Laura Perillo: [00:16:59] Do you think it allowed parents and families really to kind of say, OK, I'm going to slow down now. Even when things returned to normal, I'm not going to have that essential rat race of a schedule. Like I really want to slow down. I want to be normal, but I want to slow down yet at the same time.
Dr. Jennifer Butler-Sweeney: [00:17:17] I don't want this to seem like a cop out, but my answer is it remains to be seen because I think human beings are very, um, habitually oriented. And if you're used to that schedule, that rat race type of schedule and all of a sudden, yes, you enjoy the reprieve from it. Now the anxiety is about, well, when do we get that back?
[00:17:35] And to your earlier point about milestones, is my child missing out on something that they otherwise would have had because this has gone on for so long. So do we now need to overcompensate to keep up interesting. So, I would hope it would return to this is nice because it feels so much more normal, but I did learn that family dinners once a week really are important.
[00:17:57] Um, you know, or having an intentional conversation about what we're going to do this weekend is important as opposed to just running around like, you know, in 10 million directions. So, I would think that what we've learned we'll turn into. Yeah. You know, but I don't, I don't know. I, it it'll be interesting.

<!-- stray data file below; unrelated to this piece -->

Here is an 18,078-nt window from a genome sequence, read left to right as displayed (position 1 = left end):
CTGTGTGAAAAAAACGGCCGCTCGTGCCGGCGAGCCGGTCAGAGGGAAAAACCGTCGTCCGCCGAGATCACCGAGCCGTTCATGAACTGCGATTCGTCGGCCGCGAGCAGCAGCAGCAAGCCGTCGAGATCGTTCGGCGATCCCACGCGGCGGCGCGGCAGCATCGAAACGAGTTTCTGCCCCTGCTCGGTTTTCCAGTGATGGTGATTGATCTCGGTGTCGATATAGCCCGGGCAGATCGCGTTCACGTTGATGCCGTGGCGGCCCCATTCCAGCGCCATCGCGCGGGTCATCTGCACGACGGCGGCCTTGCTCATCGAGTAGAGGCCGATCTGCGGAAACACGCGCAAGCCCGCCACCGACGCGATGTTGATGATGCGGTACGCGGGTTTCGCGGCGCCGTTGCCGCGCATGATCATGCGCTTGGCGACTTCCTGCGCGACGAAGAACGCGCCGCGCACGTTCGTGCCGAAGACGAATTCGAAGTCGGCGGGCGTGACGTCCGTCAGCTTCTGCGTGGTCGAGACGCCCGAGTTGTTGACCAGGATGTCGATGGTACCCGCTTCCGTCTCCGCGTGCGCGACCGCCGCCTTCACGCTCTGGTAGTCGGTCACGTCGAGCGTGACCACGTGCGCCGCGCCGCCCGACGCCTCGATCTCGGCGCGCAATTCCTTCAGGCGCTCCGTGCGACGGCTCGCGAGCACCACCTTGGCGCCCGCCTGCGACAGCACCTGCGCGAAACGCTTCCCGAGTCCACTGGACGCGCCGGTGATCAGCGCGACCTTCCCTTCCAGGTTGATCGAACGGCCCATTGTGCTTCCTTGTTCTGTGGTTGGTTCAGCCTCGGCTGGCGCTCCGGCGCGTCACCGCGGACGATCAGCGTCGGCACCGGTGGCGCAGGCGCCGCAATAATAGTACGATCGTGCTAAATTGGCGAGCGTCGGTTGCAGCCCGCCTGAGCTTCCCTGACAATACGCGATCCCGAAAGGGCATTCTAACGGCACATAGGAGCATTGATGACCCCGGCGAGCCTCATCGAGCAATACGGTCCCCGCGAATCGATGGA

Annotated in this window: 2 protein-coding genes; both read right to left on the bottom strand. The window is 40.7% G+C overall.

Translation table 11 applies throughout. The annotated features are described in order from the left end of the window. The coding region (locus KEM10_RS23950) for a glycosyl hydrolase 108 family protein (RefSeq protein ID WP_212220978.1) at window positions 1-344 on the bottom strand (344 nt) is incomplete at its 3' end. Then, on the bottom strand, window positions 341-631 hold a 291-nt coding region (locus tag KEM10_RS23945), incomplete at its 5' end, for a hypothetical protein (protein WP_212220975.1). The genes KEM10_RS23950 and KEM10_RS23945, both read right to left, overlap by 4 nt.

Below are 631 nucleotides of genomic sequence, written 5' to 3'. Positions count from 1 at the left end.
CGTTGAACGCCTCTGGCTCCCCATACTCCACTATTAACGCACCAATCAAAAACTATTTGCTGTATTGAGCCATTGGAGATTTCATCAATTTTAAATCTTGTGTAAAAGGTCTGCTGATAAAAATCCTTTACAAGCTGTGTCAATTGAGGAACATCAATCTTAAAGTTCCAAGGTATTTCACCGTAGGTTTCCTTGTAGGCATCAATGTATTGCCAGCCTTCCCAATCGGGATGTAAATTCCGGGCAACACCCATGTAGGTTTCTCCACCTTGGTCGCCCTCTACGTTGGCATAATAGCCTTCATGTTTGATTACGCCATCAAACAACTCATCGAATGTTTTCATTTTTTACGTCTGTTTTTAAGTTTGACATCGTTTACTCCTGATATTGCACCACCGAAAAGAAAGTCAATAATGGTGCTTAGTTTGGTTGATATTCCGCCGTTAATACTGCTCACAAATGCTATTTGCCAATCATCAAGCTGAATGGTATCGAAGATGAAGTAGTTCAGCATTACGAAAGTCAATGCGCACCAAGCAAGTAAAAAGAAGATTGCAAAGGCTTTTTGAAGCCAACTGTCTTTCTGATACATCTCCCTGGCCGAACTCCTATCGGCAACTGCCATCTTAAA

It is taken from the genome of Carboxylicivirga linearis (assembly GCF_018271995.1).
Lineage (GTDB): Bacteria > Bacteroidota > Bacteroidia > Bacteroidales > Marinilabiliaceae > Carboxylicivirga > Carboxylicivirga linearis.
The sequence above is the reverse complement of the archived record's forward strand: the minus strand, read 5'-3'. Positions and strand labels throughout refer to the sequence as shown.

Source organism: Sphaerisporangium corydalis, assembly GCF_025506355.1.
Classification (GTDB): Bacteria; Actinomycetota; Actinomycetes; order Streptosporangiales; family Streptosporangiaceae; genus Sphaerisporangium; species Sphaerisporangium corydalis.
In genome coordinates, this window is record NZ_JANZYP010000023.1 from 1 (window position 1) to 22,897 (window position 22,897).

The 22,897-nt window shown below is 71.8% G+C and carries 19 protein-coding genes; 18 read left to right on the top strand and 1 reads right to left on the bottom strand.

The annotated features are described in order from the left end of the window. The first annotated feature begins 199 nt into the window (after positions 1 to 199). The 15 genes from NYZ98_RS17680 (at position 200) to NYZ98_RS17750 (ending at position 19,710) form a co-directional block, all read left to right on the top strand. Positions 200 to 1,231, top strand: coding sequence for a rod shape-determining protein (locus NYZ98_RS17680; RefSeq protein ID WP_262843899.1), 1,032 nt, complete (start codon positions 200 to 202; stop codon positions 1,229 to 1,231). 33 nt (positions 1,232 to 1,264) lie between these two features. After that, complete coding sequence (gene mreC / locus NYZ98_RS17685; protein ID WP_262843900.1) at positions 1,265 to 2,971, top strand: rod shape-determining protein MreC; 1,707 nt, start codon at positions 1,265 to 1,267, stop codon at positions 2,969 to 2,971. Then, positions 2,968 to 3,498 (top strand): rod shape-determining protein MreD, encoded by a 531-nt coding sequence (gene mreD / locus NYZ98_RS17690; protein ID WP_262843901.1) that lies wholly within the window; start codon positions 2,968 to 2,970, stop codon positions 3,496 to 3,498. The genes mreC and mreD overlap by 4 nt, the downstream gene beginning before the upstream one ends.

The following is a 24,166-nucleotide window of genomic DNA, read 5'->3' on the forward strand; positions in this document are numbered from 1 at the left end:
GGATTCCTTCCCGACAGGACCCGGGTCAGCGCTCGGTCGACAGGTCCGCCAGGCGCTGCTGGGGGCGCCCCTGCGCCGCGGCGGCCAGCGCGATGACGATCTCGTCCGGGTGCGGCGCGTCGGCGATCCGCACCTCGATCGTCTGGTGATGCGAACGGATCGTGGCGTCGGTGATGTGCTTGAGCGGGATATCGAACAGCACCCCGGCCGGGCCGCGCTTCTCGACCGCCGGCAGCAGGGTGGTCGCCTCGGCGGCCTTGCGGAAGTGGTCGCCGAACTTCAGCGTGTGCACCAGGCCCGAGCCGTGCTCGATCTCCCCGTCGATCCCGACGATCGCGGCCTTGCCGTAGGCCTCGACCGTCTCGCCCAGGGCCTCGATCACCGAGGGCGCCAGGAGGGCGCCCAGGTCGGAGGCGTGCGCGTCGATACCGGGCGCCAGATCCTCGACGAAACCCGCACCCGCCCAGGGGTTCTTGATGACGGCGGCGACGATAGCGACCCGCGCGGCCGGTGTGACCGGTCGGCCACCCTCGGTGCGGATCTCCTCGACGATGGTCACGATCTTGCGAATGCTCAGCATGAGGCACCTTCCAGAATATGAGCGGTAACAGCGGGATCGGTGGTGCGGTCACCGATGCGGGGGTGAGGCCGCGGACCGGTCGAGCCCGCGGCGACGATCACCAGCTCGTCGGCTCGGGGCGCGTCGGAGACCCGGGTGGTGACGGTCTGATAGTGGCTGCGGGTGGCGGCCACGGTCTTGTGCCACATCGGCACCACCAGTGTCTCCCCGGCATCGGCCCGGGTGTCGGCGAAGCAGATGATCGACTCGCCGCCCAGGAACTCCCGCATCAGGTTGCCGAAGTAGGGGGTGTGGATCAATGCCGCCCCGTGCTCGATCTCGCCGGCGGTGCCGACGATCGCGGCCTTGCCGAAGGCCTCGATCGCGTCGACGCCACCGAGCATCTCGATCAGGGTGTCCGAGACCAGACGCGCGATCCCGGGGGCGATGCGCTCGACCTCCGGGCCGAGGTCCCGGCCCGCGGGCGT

Laura Perillo: [00:18:17] So in the beginning of the pandemic, I would assume that you were dealing with like immediate issues now that you've had like a year, almost a year. Do you think we're getting and families are getting more optimistic generally?
Dr. Jennifer Butler-Sweeney: [00:18:31] Generally speaking? Yes. I would say generally speaking, as you have a lot of, um, people that are talking about certainly, you know, their spring and summer plans and behaving as though those things are going to happen without the restrictions of the, of the recent past.
[00:18:47] So overall yes. As I said before, there's always that concern of, of, of the you know, well speaking from a child's perspective, really helping them reacclimate to what once was. And depending upon the age and the personality of the child, you know, parents might have to be very specific in how they do that.
[00:19:07] But if generally speaking, yes, I see more of a positive attitude then I've had seen in recent months.
Laura Perillo: [00:19:16] Well, that's a great note to end on. I appreciate you being here so much. If people need to get in touch with you, how can they do that?
Dr. Jennifer Butler-Sweeney: [00:19:24] I have an Oak Knoll email here at the school, and then I have a Gmail that everybody, all the administrators at the school have. So, if somebody needed to call, say the front office, they would be given both my email addresses and my cellphone number, because again, with virtual being, as it is, that would be the best way to get in touch with me.
Laura Perillo: [00:19:43] Thank you, Dr. Butler-Sweeney. I appreciate you being here. For more information on Oak Knoll’s, Academically Speaking podcast, visit oakknoll.org.